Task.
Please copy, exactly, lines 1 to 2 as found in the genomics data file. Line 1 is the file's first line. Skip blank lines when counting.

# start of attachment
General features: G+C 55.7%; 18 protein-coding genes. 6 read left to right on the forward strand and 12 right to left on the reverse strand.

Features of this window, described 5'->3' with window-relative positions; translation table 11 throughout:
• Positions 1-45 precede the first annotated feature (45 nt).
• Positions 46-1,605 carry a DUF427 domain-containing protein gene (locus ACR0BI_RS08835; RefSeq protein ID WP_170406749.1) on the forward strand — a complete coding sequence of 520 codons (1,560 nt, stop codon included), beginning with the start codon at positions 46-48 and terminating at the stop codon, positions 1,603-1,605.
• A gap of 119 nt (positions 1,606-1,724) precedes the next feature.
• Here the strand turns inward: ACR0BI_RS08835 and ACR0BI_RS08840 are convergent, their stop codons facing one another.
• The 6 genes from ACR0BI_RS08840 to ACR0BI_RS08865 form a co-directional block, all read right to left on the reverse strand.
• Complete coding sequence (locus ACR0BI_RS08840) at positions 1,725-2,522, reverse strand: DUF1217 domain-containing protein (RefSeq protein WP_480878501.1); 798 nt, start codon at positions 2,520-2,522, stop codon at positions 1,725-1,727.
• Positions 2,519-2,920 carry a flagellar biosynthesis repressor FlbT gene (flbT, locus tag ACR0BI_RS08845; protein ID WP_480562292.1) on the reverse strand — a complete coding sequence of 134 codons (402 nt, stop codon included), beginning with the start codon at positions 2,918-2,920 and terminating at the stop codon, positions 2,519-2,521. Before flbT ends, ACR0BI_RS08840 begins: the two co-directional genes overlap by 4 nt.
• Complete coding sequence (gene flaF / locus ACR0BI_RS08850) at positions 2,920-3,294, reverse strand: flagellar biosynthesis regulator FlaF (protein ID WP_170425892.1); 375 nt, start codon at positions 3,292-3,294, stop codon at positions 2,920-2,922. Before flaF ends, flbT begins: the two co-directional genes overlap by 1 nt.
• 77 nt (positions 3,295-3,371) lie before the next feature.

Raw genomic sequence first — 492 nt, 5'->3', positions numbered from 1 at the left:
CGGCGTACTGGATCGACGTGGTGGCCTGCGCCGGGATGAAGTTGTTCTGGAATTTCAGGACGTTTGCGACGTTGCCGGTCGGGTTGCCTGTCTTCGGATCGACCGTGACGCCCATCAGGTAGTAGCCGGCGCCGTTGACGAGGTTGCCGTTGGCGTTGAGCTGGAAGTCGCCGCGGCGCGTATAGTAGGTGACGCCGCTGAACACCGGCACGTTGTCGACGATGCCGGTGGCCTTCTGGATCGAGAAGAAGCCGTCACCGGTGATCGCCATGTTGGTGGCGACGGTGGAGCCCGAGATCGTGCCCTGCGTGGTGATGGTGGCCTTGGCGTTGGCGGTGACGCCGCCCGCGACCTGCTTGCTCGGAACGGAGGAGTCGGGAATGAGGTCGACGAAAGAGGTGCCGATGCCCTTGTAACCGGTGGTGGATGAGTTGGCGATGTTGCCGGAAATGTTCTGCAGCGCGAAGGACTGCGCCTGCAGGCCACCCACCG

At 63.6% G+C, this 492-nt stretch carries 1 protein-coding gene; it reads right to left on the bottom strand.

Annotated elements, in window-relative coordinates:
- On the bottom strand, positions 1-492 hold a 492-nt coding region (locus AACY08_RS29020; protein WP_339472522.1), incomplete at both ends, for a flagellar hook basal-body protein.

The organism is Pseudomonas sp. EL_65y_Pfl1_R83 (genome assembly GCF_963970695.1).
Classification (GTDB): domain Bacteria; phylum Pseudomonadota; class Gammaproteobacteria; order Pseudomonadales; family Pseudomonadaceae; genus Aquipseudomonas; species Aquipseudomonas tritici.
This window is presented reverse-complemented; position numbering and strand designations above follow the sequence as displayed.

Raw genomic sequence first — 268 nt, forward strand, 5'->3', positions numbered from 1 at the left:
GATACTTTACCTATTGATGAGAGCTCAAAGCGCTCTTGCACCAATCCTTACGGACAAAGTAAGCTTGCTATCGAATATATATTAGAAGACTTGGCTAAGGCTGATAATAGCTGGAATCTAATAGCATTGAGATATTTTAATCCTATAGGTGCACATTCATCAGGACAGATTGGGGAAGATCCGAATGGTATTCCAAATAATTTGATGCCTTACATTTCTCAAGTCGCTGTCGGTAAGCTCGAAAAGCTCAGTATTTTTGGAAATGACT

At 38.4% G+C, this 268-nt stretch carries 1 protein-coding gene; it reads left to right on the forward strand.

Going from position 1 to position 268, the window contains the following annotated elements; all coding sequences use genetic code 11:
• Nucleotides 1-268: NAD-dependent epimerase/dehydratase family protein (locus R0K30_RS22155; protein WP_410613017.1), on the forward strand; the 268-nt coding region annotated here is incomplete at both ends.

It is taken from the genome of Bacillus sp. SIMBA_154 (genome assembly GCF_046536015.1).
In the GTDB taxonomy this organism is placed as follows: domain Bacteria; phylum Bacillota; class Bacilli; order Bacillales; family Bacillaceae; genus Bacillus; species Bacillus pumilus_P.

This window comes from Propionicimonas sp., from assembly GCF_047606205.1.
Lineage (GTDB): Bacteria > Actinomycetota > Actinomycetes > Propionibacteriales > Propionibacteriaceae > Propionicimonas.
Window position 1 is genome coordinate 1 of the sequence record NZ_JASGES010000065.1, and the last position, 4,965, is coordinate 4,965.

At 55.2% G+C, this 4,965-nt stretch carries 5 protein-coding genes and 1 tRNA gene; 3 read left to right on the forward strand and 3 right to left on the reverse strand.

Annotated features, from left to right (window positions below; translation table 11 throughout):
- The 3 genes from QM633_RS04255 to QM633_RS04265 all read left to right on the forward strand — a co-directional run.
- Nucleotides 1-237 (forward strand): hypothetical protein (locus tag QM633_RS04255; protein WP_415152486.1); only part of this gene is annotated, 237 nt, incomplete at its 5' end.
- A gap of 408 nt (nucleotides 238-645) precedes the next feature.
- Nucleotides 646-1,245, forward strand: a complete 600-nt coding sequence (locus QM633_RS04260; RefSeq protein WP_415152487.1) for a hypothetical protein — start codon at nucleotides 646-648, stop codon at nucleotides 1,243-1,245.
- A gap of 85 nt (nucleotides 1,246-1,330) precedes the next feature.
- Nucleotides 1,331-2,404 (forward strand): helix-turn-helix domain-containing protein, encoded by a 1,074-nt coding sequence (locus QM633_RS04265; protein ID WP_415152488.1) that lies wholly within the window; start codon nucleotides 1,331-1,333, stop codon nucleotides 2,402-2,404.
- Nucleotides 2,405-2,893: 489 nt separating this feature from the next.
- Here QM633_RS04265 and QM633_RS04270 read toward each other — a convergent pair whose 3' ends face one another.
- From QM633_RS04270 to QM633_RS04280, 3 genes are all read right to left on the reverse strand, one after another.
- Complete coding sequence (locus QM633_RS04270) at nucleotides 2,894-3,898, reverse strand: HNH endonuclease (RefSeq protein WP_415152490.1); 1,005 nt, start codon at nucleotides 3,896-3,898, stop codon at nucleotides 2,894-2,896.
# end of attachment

General features: G+C 55.7%; 18 protein-coding genes. 6 read left to right on the forward strand and 12 right to left on the reverse strand.

Features of this window, described 5'->3' with window-relative positions; translation table 11 throughout: